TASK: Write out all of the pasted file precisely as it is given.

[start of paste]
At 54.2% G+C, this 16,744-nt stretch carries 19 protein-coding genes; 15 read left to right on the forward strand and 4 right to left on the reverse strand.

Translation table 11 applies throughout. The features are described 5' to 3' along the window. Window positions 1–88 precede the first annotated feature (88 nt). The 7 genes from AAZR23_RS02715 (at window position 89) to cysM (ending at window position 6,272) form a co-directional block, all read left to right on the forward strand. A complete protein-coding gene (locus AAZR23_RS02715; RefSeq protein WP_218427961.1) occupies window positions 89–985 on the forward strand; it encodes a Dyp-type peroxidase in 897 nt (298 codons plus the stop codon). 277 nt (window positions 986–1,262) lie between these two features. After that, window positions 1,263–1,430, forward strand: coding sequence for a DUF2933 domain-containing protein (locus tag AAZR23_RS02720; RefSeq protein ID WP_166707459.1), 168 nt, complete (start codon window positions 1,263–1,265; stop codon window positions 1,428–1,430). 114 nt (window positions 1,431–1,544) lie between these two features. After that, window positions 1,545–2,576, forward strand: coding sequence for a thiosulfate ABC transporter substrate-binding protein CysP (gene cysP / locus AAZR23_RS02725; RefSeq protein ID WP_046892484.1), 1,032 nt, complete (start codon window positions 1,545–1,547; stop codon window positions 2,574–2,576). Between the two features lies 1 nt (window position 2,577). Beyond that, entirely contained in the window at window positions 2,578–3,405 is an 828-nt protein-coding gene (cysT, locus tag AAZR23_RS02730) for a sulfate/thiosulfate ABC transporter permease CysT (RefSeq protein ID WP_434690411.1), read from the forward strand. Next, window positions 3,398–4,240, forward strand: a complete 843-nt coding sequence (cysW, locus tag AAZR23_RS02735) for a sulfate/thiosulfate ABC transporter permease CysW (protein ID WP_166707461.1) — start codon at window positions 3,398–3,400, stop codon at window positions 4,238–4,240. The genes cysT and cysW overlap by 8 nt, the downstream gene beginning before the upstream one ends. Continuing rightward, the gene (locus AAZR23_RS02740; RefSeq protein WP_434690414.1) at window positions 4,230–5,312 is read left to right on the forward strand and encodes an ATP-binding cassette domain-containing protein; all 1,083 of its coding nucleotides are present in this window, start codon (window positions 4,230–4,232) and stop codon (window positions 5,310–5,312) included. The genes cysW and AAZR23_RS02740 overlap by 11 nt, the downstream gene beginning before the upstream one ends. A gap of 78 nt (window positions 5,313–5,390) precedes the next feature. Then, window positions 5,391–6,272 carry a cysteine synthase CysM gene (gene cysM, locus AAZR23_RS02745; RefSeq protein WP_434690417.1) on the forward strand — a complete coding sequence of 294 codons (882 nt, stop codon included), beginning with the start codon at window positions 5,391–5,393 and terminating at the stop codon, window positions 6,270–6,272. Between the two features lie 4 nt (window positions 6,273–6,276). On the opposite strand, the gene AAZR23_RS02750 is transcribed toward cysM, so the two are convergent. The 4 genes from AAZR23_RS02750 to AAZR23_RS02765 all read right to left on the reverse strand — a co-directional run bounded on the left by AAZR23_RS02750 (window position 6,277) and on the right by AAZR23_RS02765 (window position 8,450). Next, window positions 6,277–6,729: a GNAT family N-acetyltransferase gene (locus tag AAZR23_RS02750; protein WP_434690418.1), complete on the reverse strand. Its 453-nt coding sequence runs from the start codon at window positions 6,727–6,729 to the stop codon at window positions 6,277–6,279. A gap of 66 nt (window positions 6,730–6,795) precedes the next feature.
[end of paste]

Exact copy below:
At 54.2% G+C, this 16,744-nt stretch carries 19 protein-coding genes; 15 read left to right on the forward strand and 4 right to left on the reverse strand.

Translation table 11 applies throughout. The features are described 5' to 3' along the window. Window positions 1–88 precede the first annotated feature (88 nt). The 7 genes from AAZR23_RS02715 (at window position 89) to cysM (ending at window position 6,272) form a co-directional block, all read left to right on the forward strand. A complete protein-coding gene (locus AAZR23_RS02715; RefSeq protein WP_218427961.1) occupies window positions 89–985 on the forward strand; it encodes a Dyp-type peroxidase in 897 nt (298 codons plus the stop codon). 277 nt (window positions 986–1,262) lie between these two features. After that, window positions 1,263–1,430, forward strand: coding sequence for a DUF2933 domain-containing protein (locus tag AAZR23_RS02720; RefSeq protein ID WP_166707459.1), 168 nt, complete (start codon window positions 1,263–1,265; stop codon window positions 1,428–1,430). 114 nt (window positions 1,431–1,544) lie between these two features. After that, window positions 1,545–2,576, forward strand: coding sequence for a thiosulfate ABC transporter substrate-binding protein CysP (gene cysP / locus AAZR23_RS02725; RefSeq protein ID WP_046892484.1), 1,032 nt, complete (start codon window positions 1,545–1,547; stop codon window positions 2,574–2,576). Between the two features lies 1 nt (window position 2,577). Beyond that, entirely contained in the window at window positions 2,578–3,405 is an 828-nt protein-coding gene (cysT, locus tag AAZR23_RS02730) for a sulfate/thiosulfate ABC transporter permease CysT (RefSeq protein ID WP_434690411.1), read from the forward strand. Next, window positions 3,398–4,240, forward strand: a complete 843-nt coding sequence (cysW, locus tag AAZR23_RS02735) for a sulfate/thiosulfate ABC transporter permease CysW (protein ID WP_166707461.1) — start codon at window positions 3,398–3,400, stop codon at window positions 4,238–4,240. The genes cysT and cysW overlap by 8 nt, the downstream gene beginning before the upstream one ends. Continuing rightward, the gene (locus AAZR23_RS02740; RefSeq protein WP_434690414.1) at window positions 4,230–5,312 is read left to right on the forward strand and encodes an ATP-binding cassette domain-containing protein; all 1,083 of its coding nucleotides are present in this window, start codon (window positions 4,230–4,232) and stop codon (window positions 5,310–5,312) included. The genes cysW and AAZR23_RS02740 overlap by 11 nt, the downstream gene beginning before the upstream one ends. A gap of 78 nt (window positions 5,313–5,390) precedes the next feature. Then, window positions 5,391–6,272 carry a cysteine synthase CysM gene (gene cysM, locus AAZR23_RS02745; RefSeq protein WP_434690417.1) on the forward strand — a complete coding sequence of 294 codons (882 nt, stop codon included), beginning with the start codon at window positions 5,391–5,393 and terminating at the stop codon, window positions 6,270–6,272. Between the two features lie 4 nt (window positions 6,273–6,276). On the opposite strand, the gene AAZR23_RS02750 is transcribed toward cysM, so the two are convergent. The 4 genes from AAZR23_RS02750 to AAZR23_RS02765 all read right to left on the reverse strand — a co-directional run bounded on the left by AAZR23_RS02750 (window position 6,277) and on the right by AAZR23_RS02765 (window position 8,450). Next, window positions 6,277–6,729: a GNAT family N-acetyltransferase gene (locus tag AAZR23_RS02750; protein WP_434690418.1), complete on the reverse strand. Its 453-nt coding sequence runs from the start codon at window positions 6,727–6,729 to the stop codon at window positions 6,277–6,279. A gap of 66 nt (window positions 6,730–6,795) precedes the next feature.